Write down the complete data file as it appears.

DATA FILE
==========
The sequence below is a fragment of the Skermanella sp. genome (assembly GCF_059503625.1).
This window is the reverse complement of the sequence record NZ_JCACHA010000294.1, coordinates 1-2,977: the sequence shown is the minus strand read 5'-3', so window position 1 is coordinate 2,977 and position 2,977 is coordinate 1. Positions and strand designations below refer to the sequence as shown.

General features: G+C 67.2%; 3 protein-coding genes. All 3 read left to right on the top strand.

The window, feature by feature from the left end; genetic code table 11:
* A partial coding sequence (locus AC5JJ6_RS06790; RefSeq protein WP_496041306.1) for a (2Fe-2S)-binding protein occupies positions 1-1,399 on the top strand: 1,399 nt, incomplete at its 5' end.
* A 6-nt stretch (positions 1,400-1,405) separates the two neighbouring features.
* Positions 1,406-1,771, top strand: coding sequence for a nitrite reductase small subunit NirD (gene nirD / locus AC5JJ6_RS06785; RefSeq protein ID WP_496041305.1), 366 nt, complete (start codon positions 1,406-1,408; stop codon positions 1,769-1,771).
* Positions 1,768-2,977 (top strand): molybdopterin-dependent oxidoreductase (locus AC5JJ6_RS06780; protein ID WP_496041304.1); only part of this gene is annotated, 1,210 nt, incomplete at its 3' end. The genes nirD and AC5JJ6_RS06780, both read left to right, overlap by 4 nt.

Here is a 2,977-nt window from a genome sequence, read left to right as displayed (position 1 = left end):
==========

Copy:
The sequence below is a fragment of the Skermanella sp. genome (assembly GCF_059503625.1).
This window is the reverse complement of the sequence record NZ_JCACHA010000294.1, coordinates 1-2,977: the sequence shown is the minus strand read 5'-3', so window position 1 is coordinate 2,977 and position 2,977 is coordinate 1. Positions and strand designations below refer to the sequence as shown.

General features: G+C 67.2%; 3 protein-coding genes. All 3 read left to right on the top strand.

The window, feature by feature from the left end; genetic code table 11:
* A partial coding sequence (locus AC5JJ6_RS06790; RefSeq protein WP_496041306.1) for a (2Fe-2S)-binding protein occupies positions 1-1,399 on the top strand: 1,399 nt, incomplete at its 5' end.
* A 6-nt stretch (positions 1,400-1,405) separates the two neighbouring features.
* Positions 1,406-1,771, top strand: coding sequence for a nitrite reductase small subunit NirD (gene nirD / locus AC5JJ6_RS06785; RefSeq protein ID WP_496041305.1), 366 nt, complete (start codon positions 1,406-1,408; stop codon positions 1,769-1,771).
* Positions 1,768-2,977 (top strand): molybdopterin-dependent oxidoreductase (locus AC5JJ6_RS06780; protein ID WP_496041304.1); only part of this gene is annotated, 1,210 nt, incomplete at its 3' end. The genes nirD and AC5JJ6_RS06780, both read left to right, overlap by 4 nt.

Here is a 2,977-nt window from a genome sequence, read left to right as displayed (position 1 = left end):